The International Solid-State Circuits Conference began this morning in San Francisco, and Intel has taken the opportunity to share some of what its Intel Labs skunkworks division has been working on. One of the Intel Labs projects is a low-power graphics execution core built on a 22-nm fab process. Take a look:
This is presumably a device aimed at mobile and handheld systems, and the quoted power-efficiency gains are rather substantial. Intel claims a 2.7x gigaflops-per-watt increase at near-threshold voltage operation and a 1.4x increase in peak gigaflops per watt, which is presumably a best-case scenario at low voltage.
Compared to competing mobile solutions, those gains may be further compounded by Intel's manufacturing advantage. Intel builds chips on a 22-nm process, while the rest of the industry is stuck at 28 nm—and unlike the competition, Intel has already moved to FinFETs, or tri-gate transistors, which can further improve energy efficiency.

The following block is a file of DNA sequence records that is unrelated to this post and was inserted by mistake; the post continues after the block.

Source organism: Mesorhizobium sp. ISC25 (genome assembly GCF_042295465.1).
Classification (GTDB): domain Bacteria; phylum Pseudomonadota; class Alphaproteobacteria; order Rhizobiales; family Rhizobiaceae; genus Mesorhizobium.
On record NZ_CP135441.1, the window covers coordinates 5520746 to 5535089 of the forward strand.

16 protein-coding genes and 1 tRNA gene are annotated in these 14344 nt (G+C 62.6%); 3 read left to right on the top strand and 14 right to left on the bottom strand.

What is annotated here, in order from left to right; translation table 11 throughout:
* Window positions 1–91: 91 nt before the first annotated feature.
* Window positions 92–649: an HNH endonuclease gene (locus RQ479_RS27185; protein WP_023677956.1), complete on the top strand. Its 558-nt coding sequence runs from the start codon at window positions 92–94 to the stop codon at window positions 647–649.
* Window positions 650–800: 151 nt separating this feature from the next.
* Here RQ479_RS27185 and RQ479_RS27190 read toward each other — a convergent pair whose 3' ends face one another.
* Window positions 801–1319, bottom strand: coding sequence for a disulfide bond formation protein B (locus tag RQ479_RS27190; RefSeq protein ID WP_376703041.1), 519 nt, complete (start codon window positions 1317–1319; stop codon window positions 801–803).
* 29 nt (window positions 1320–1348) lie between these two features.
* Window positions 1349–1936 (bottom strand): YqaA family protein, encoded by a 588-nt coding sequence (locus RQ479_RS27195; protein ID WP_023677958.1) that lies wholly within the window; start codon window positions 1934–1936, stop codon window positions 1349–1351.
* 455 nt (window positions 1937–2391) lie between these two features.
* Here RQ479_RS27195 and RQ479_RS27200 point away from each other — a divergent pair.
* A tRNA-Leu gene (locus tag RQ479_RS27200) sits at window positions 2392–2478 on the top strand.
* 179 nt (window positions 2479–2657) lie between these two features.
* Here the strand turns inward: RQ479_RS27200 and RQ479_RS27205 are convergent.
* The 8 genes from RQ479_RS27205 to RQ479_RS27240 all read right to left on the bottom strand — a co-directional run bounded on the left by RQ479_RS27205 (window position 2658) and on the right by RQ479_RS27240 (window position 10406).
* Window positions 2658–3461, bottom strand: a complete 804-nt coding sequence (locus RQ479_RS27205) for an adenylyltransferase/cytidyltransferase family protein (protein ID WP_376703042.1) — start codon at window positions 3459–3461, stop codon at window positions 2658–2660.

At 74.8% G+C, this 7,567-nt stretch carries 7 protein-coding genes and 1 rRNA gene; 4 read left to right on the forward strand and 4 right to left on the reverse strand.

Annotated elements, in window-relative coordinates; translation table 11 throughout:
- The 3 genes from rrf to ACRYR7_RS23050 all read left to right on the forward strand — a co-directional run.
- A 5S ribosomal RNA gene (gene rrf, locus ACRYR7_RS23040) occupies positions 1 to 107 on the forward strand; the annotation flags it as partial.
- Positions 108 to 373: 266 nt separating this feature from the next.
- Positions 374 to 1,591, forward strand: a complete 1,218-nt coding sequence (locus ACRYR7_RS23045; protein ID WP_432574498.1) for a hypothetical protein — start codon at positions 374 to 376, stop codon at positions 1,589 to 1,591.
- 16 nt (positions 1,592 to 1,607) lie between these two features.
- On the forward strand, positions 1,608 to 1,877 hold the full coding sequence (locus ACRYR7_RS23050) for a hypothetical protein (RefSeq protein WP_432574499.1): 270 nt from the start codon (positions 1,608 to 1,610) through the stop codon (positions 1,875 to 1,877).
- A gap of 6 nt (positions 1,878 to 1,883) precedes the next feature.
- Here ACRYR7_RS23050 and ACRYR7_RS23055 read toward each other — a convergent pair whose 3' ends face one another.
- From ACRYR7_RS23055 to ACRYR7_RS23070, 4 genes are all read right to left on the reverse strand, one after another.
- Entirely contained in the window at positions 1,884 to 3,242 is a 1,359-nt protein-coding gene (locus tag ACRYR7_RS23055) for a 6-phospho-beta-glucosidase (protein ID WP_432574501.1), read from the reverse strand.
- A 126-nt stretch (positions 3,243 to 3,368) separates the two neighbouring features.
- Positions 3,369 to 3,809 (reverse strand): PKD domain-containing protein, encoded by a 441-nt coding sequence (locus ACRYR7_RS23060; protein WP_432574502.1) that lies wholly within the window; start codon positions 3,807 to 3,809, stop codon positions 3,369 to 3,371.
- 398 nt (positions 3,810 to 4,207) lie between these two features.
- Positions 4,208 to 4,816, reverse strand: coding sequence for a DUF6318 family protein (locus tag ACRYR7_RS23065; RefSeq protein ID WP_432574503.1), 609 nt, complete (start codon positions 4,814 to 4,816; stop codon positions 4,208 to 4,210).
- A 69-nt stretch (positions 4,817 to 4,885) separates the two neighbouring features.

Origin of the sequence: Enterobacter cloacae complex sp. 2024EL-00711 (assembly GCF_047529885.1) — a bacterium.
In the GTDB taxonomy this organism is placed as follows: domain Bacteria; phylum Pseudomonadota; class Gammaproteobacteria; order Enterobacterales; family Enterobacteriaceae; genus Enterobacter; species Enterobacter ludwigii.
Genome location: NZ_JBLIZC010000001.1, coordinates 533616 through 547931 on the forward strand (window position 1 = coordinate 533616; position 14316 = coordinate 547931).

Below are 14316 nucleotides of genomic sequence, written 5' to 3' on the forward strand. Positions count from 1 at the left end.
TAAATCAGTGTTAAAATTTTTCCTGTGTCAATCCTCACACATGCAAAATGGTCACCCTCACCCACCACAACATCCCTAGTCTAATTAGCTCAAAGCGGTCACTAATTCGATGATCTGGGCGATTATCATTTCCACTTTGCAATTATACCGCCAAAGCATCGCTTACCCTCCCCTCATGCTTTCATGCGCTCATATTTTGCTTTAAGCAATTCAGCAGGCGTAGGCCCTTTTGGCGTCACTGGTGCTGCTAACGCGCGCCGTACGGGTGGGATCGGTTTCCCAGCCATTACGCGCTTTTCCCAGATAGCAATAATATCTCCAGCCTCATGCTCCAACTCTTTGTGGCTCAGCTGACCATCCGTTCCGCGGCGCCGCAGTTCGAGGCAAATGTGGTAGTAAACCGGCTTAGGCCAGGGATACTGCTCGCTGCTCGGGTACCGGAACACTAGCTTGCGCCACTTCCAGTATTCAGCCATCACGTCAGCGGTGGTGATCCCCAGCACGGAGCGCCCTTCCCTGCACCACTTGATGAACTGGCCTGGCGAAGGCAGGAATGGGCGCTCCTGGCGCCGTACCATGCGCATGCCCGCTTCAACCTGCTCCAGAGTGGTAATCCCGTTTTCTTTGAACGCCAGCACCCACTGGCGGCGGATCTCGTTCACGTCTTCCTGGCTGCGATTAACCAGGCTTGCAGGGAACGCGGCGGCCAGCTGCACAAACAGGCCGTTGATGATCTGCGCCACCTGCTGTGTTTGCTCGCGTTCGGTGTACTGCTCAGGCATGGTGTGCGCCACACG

|Cherry Trail debuts as the Atom x5 and x7 series||39|
|End is in sight for Intel's contra-revenue efforts||22|
|Phanteks announces enthusiast-friendly Enthoo Evolv ITX case||17|
|SanDisk unveils microSD card with a whopping 200GB capacity||28|
|Unreal Engine 4 now free for everyone||27|
|Sony's waterproof Xperia Z4 takes on premium tablets||35|
|Samsung's Galaxy S6 is ready for battle at the high end||105|
|Atom x3 chips target cheap phones and tablets, feature ARM graphics||32|
|The TR Podcast 171: Nvidia takes heat, Carrizo runs cool, and Fractal stays quiet||1|
|God you're tiresome.||+60|